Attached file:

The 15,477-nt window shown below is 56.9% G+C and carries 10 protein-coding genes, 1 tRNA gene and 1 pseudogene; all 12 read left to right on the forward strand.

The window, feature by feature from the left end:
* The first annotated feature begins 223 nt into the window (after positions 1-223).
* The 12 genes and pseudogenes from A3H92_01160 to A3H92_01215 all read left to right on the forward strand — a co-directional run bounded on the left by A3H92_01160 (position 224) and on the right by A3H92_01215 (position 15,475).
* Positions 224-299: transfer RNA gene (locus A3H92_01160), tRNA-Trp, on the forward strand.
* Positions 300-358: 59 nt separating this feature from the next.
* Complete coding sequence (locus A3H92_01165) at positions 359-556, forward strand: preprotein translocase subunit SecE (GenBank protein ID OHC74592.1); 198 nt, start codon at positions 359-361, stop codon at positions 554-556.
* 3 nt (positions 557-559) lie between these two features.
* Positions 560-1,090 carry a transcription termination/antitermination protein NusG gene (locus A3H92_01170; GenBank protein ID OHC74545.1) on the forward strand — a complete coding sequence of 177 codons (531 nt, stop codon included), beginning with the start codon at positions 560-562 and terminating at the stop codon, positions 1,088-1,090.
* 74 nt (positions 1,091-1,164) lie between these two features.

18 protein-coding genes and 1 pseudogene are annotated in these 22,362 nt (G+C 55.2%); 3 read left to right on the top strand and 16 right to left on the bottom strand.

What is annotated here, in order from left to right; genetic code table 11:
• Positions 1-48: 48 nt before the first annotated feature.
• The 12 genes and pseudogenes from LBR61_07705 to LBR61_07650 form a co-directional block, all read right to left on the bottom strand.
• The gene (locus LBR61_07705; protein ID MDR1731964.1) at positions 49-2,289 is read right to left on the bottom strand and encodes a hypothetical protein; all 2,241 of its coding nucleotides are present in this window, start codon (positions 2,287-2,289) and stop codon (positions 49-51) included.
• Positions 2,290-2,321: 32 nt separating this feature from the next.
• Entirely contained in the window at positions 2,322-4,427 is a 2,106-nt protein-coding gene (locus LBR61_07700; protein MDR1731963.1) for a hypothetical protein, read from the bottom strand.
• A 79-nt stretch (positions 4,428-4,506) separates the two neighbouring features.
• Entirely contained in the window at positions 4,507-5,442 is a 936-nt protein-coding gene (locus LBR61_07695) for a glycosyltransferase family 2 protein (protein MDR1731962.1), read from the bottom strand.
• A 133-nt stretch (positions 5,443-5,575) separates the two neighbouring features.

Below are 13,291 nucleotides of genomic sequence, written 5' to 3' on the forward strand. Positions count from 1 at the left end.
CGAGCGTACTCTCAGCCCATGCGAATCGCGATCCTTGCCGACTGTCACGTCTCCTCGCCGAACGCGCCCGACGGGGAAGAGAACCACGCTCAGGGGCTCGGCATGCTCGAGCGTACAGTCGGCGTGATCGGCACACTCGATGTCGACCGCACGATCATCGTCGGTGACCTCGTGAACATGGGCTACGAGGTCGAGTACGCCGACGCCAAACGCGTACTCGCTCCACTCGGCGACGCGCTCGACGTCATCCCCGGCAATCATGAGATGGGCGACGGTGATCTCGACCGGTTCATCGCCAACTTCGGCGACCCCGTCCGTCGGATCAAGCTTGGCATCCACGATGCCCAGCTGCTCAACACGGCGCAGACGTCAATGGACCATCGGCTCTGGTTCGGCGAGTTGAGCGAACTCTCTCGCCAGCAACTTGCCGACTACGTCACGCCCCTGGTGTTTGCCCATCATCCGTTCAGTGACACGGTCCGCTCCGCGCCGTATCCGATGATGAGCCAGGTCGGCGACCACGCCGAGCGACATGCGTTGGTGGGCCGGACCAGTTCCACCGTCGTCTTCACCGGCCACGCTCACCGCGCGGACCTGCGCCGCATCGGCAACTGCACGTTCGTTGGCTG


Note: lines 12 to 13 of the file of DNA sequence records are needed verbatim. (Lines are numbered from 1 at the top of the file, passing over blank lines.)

What is annotated here, in order from left to right; genetic code table 11:
• Positions 1-48: 48 nt before the first annotated feature.